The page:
A few weeks ago I was e-mailing with a friend in the U.S. about Israel's most recent election and the stalemate in forming a coalition. This friend is not some marginally identified Jew. He is a regular at his synagogue. He has headed up Jewish community organizations. He's attended AIPAC conferences and programs. He and his wife sent their kids to a Jewish day school. His family visited Israel on several occasions.
In the course of our exchange my friend (I will call him "Mike") wrote this:
"I have to admit, and I think I am not alone in this thought, that I have grown farther away from Israel in the last eight years or so. I am just tired of the direction the country has gone in. No, I certainly am aware of the risks involved in a center-left government but I don’t think Yesh Atid really is even moderately left, so why can’t it win an election?
The country is just leaning more and more to the right so it just does not seem to be the Israel that was in my heart nor in my conviction to support."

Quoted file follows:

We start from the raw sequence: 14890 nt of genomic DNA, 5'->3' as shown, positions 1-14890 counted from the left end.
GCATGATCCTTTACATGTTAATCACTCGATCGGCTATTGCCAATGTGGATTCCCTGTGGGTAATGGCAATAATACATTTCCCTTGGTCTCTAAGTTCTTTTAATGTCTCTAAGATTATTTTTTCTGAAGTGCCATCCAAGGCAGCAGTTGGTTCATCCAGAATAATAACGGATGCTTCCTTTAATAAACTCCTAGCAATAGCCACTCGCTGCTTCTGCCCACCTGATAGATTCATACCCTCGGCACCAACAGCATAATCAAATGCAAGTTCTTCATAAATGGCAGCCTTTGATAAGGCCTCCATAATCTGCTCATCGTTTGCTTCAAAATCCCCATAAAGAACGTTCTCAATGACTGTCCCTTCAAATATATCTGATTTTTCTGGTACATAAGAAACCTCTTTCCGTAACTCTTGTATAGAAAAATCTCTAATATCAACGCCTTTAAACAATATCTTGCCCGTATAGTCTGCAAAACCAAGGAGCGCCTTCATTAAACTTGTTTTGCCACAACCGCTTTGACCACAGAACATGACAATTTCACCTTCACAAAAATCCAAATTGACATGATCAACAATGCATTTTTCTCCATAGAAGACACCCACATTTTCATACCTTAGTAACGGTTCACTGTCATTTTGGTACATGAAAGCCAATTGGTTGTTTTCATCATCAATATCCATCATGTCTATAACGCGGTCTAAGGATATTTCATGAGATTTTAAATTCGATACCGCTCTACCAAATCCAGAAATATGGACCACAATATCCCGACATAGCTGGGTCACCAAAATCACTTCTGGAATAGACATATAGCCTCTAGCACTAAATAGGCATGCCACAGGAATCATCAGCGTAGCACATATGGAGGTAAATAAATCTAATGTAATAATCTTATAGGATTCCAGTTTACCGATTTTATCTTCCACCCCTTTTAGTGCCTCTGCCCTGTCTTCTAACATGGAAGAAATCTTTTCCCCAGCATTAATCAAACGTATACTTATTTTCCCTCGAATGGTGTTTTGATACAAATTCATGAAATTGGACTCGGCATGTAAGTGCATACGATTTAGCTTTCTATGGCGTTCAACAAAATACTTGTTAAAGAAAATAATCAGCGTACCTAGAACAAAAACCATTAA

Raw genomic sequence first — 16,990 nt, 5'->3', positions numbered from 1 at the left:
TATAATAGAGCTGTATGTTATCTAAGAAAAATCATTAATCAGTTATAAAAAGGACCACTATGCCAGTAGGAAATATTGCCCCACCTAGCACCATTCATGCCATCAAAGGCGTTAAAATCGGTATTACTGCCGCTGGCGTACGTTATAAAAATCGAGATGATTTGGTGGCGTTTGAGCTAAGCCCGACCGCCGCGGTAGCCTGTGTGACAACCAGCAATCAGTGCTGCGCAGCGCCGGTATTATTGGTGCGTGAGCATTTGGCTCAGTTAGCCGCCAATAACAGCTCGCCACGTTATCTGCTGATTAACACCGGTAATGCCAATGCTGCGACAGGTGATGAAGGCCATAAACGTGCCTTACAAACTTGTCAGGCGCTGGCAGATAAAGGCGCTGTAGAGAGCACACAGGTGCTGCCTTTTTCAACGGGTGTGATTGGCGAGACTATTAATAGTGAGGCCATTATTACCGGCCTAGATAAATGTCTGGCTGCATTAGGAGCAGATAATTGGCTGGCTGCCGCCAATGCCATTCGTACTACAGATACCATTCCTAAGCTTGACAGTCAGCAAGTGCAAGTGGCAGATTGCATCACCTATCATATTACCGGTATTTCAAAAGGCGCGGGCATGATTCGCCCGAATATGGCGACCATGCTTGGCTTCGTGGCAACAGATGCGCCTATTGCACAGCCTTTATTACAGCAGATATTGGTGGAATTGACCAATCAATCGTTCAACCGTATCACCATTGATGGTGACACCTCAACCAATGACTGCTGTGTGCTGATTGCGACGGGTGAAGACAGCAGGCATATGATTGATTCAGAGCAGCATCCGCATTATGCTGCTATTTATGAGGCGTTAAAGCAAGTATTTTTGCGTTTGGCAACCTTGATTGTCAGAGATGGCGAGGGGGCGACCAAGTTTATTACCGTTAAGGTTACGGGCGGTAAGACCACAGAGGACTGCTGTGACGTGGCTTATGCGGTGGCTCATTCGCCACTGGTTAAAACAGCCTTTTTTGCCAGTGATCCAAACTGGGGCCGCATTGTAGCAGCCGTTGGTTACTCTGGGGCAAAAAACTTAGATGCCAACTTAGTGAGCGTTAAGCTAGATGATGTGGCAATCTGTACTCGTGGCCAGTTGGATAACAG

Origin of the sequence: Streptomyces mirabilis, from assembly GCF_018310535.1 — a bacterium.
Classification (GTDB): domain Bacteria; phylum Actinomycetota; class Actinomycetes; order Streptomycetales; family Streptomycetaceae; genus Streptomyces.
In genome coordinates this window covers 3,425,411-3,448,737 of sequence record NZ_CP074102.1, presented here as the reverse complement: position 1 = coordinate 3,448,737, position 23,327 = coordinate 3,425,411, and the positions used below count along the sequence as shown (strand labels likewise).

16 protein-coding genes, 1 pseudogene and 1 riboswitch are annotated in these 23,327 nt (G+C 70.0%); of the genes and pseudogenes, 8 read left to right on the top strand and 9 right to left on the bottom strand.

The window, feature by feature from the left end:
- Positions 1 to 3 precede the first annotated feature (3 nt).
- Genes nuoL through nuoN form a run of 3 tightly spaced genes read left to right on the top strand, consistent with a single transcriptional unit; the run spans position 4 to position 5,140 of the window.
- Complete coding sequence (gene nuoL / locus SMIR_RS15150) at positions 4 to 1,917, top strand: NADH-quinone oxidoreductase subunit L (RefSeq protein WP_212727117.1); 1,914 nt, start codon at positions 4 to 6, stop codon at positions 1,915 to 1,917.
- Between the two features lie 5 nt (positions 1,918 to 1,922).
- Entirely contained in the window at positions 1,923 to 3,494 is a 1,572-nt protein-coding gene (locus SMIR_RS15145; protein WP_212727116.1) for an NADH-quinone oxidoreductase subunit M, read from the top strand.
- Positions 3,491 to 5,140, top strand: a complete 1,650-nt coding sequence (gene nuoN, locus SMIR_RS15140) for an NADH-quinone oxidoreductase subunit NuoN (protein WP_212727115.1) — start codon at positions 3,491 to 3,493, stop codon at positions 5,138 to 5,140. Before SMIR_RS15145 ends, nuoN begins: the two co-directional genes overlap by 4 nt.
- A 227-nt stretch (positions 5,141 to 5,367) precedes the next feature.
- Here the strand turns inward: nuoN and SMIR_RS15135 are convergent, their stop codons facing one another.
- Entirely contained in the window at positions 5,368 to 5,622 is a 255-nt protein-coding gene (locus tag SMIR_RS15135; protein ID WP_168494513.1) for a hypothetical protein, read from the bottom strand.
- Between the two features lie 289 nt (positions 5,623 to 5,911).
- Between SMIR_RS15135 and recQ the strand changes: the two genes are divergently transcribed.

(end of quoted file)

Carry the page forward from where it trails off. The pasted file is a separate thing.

My heart sank. A stomach punch.
It is not news that a growing number of American Jews no longer feel as strong a connection to Israel as they or their parents once did. It's also no secret that while American Jews largely identify with the Democratic Party and a more liberal agenda, Israelis, at least on foreign affairs and the Israeli-Palestinian dispute, have adopted what to American Jews is perceived as a right-leaning approach.
But coming from such a connected, knowledgeable, long-time supporter? If we've lost Mike, we're really in trouble. Truly depressing and distressing.
I did not respond. What's the point of arguing? My friend was not arguing politics. He was expressing feelings that have developed over years of experience and observation. It's difficult if not impossible to argue with feelings.
The e-mail has gnawed at me. It did occur to me to ask Mike whether, even though he was strongly opposed to President Trump and was greatly distressed at the course the U.S. took under the Trump Administration, had he "grown farther away from" the U.S.? Although he was "tired of the direction" the U.S. had taken under Trump (and, for that matter, under George W. Bush), did he feel that the U.S. "does not seem to be the [U.S.] that was in my heart nor in my conviction to support."
In short, did worry and disappointment with the U.S. cause Mike to loosen his connection with and concern for the country? Or, as a citizen who loves his country and has a stake in it, did he dig in, get more involved, discuss and advocate, and vote?
I suspect Mike did the latter. He cares about his country and the course it was on. He didn't "grow farther away."